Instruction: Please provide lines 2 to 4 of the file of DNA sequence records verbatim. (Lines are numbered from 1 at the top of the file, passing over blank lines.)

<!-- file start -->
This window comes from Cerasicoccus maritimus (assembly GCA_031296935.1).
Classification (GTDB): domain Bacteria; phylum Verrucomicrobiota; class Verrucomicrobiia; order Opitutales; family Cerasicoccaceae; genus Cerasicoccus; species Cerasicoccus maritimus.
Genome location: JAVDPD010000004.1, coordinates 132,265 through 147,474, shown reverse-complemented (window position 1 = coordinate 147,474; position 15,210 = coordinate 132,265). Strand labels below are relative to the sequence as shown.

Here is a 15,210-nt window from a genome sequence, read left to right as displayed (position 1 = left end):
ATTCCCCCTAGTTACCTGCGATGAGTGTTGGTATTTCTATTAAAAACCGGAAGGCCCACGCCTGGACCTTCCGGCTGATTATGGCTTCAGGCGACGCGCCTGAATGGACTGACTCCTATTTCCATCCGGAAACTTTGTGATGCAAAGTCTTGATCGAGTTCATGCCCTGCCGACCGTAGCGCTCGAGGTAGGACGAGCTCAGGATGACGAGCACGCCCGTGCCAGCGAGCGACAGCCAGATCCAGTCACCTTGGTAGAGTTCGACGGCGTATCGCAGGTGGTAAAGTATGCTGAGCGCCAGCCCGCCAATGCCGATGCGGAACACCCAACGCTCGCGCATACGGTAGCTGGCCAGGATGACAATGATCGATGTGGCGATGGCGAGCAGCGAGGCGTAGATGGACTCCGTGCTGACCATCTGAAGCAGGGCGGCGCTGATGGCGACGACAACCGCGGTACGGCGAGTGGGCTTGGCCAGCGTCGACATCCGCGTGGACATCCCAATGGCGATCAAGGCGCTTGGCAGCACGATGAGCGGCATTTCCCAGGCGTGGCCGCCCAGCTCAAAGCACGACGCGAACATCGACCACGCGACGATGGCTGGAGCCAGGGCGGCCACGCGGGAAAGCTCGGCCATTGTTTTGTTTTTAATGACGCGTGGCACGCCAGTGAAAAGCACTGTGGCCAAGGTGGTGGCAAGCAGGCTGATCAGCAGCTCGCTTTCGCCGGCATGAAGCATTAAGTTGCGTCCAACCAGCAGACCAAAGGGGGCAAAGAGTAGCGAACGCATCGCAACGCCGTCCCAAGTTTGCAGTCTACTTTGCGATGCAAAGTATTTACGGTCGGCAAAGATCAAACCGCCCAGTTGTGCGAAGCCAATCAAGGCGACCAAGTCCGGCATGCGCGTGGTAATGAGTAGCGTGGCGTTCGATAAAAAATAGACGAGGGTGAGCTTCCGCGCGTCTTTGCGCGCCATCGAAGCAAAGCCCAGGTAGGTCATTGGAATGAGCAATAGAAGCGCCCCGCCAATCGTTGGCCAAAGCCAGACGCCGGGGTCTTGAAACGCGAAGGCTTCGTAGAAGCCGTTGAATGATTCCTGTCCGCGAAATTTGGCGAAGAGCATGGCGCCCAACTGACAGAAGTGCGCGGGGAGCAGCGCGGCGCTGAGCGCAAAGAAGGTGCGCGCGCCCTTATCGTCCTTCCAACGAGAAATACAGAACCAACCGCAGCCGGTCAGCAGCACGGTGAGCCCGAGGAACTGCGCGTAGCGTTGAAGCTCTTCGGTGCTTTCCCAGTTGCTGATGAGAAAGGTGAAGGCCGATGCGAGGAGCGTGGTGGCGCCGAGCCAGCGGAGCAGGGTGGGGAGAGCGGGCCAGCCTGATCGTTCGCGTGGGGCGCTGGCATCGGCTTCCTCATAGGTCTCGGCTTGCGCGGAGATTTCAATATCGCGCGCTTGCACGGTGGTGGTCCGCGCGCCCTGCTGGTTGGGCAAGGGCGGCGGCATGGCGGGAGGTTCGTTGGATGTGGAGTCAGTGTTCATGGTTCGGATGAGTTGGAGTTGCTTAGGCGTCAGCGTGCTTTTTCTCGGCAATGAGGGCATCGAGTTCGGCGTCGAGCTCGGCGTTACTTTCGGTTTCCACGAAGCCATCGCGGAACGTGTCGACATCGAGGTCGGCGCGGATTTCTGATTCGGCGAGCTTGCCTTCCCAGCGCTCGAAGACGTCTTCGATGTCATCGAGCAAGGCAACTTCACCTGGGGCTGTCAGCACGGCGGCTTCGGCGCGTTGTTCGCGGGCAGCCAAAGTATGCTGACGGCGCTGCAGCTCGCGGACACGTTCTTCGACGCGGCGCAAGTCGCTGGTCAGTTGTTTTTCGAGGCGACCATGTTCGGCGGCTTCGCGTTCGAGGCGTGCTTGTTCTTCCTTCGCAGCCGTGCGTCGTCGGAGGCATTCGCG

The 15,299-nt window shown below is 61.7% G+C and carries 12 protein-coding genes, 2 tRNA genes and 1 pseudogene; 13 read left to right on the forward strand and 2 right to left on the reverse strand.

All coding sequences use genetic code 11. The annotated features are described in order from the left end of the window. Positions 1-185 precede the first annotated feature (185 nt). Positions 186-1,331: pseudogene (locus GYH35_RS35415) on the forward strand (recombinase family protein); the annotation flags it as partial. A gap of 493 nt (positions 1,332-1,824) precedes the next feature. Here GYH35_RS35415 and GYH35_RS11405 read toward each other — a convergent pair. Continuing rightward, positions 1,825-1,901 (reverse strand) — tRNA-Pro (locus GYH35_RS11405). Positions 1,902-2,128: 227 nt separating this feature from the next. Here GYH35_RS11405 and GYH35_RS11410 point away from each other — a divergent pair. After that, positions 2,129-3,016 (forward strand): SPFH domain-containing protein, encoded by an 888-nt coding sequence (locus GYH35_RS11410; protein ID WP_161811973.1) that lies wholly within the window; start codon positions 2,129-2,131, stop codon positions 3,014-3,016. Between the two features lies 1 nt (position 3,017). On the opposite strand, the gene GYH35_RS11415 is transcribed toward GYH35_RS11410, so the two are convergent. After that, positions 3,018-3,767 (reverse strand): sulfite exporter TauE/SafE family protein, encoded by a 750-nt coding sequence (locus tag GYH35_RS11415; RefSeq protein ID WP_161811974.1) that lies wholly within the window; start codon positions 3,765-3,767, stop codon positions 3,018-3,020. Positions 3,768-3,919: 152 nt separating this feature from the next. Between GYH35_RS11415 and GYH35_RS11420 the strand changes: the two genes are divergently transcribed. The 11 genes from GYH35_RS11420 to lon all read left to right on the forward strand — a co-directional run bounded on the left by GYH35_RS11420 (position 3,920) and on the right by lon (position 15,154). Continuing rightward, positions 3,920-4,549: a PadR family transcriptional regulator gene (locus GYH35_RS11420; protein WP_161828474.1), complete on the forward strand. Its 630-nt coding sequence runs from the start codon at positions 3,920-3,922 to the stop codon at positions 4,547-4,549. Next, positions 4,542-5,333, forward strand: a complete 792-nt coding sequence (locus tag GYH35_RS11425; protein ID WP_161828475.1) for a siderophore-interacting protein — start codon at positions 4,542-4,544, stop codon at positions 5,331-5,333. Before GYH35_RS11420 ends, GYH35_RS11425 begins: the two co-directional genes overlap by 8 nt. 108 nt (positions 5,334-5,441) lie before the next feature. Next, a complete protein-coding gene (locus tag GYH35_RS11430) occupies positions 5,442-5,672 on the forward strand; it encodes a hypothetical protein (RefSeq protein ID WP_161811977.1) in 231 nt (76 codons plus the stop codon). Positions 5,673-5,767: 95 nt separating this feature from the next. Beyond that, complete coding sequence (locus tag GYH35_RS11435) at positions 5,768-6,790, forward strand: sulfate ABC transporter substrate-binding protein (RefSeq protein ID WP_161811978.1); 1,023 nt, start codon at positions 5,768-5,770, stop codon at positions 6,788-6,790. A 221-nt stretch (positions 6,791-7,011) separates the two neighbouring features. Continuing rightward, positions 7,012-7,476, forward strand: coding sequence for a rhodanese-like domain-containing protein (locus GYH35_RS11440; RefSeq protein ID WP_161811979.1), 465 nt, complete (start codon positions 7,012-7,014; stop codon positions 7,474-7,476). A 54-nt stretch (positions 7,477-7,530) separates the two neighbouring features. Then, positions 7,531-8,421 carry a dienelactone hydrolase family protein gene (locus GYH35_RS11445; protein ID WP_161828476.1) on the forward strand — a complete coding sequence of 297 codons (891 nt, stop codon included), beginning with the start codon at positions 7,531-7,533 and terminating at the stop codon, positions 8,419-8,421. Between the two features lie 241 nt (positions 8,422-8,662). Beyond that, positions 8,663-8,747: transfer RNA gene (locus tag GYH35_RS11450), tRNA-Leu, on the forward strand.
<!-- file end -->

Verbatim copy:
Classification (GTDB): domain Bacteria; phylum Verrucomicrobiota; class Verrucomicrobiia; order Opitutales; family Cerasicoccaceae; genus Cerasicoccus; species Cerasicoccus maritimus.
Genome location: JAVDPD010000004.1, coordinates 132,265 through 147,474, shown reverse-complemented (window position 1 = coordinate 147,474; position 15,210 = coordinate 132,265). Strand labels below are relative to the sequence as shown.

Here is a 15,210-nt window from a genome sequence, read left to right as displayed (position 1 = left end):